Mar 7, 2013 • 23M

Dr. Linda Randolph Discusses the Developing Families Center's Maternal and Child Health Care Model (March 7, 2013)

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David Introcaso, Ph.D.
Podcast interviews with health policy experts on timely subjects. The Healthcare Policy Podcast website features audio interviews with healthcare policy experts on timely topics. An online public forum routinely presenting expert healthcare policy analysis and comment is lacking. While other healthcare policy website programming exists, these typically present vested interest viewpoints or do not combine informed policy analysis with political insight or acumen. Since healthcare policy issues are typically complex, clear, reasoned, dispassionate discussion is required. These podcasts will attempt to fill this void. Among other topics this podcast will address: •Implementation of the Affordable Care Act •Other federal Medicare and state Medicaid health care issues •Federal health care regulatory oversight, moreover CMS and the FDA •Healthcare research •Private sector healthcare delivery reforms including access, reimbursement and quality issues •Public health issues including the social determinates of health Listeners are welcomed to share their program comments and suggest programming ideas. Comments made by the interviewees are strictly their own and do not represent those of their affiliated organization/s.
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Dr. Linda Randolph, President and CEO of District of Columbia's Developing Families Center (DFC),  discusses DFC's unique maternal and child health care model that has drawn international attention for its comprehensiveness and its high quality outcomes.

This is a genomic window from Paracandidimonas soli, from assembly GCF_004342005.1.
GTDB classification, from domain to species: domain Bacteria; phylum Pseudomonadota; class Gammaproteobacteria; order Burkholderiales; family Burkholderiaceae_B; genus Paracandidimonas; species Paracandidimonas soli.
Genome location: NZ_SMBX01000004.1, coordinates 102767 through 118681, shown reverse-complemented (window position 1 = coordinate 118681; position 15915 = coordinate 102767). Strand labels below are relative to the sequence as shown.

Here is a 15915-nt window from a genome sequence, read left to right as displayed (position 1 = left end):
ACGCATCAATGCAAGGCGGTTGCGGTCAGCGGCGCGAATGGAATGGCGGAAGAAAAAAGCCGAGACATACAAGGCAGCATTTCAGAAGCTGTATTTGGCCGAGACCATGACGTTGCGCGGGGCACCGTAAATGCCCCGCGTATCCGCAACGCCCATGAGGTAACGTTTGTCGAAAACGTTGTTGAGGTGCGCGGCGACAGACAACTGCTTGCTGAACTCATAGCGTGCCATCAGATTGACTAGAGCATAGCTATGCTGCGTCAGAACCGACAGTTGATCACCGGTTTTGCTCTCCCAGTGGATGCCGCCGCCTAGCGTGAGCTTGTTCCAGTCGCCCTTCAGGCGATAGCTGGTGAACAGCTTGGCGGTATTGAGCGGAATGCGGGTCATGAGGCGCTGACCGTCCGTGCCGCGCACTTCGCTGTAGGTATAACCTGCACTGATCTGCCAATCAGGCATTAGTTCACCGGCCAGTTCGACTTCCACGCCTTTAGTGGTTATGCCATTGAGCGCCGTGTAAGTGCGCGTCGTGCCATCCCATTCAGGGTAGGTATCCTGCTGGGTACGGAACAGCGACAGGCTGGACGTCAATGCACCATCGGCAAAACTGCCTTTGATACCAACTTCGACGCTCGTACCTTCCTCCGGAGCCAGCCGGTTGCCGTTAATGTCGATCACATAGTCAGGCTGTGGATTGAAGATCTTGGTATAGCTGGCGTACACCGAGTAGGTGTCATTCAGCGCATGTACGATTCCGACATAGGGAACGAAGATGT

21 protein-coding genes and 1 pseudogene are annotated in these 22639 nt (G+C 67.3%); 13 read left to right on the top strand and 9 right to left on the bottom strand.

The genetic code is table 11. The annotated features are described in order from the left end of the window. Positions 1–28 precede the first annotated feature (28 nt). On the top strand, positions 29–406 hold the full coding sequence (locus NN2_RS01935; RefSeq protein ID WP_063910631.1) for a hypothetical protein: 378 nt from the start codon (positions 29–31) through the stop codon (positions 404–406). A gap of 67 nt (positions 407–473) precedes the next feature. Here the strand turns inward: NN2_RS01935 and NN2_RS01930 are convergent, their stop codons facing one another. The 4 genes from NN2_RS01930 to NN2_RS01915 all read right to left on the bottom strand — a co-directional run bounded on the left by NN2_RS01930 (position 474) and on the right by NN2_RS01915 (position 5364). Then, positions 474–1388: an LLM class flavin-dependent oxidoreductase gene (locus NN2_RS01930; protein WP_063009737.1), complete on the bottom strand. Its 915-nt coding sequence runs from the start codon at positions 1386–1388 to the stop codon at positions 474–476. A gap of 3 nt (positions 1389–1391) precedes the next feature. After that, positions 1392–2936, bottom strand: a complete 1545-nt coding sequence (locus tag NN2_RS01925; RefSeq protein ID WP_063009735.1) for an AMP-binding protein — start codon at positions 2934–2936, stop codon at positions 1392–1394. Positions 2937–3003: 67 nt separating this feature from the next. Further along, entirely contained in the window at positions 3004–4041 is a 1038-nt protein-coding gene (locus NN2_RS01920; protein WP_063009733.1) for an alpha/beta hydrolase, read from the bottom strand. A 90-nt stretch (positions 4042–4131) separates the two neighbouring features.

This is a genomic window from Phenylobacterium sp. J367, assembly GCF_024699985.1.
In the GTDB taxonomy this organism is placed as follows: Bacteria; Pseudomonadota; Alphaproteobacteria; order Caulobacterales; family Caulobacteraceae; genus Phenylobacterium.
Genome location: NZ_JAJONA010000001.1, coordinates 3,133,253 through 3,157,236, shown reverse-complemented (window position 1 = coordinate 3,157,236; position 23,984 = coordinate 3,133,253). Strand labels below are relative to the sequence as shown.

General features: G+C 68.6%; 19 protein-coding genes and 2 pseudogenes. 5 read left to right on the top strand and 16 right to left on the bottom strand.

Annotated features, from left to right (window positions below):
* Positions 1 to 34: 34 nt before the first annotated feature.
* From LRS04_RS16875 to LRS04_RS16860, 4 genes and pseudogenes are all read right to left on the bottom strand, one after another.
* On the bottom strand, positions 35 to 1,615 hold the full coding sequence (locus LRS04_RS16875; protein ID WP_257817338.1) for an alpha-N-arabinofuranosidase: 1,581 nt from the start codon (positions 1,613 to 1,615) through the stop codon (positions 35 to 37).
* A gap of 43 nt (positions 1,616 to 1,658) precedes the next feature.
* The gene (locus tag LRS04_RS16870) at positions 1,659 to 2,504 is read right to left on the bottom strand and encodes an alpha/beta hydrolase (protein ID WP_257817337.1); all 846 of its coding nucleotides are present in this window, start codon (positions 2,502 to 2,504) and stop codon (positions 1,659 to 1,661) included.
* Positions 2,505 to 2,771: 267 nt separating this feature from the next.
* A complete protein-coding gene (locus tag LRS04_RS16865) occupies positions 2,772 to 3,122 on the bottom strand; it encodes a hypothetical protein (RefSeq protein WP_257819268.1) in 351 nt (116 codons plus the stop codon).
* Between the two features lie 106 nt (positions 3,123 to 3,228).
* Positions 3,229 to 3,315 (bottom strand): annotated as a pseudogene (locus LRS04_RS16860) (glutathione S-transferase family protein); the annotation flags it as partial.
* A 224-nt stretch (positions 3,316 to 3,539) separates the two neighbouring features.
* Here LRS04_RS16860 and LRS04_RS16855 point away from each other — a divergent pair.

During this 23 minute interview Dr. Randolph offers her explanation for the causes of worse maternal outcomes among minority populations, including higher income African American women.  For example, she notes inter-generational factors, the effects of toxic or chronic stress and racism.  She explains the DFC's services beyond nurse midwifery, i.e., pediatric care, the DFC's breastfeeding education and peer support program (African American women are the least likely to breast feed) and the DFC's infant and todler (newborns-to-three-year-olds) child development center or early head  start.  Dr. Randolph defends this programming against criticisms that Head Start program benefits fade as children reach the first and second grades.  Finally, Dr. Randolph emphasizes the importance of a continuum of maternity to early child development care, one that is more holistic emphasizing primary prevention - that is the mission of the DFC.  

(This discussion compliments the Dr. Lubic interview.) 

Dr. Linda A. Randolph is a public health pediatrician with over thirty years of experience serving in Federal, state and local governments, academia, private philanthropy and not-for-profit organizations.  Dr. Randolph, a native Washingtonian and a 20 year resident of Harlem and Albany, NY, is known for her work to eliminate racial/ethnic disparities in health and building upon the strengths of families and communities to effect health policy.  Dr. Randolph was elected to the Institute of Medicine in 2008, she is the recipient of numerous awards in the field of maternal and child health including the American Public Health Association’s 2001 Martha May Eliot Award.  In February Dr. Randolph and Dr. Lubic co-presented the Association of Maternal and Child Health Program's John C. MacQueen Memorial Lecture.  She earned her MD from the Howard University College of Medicine and her MPH from the University of California at Berkeley.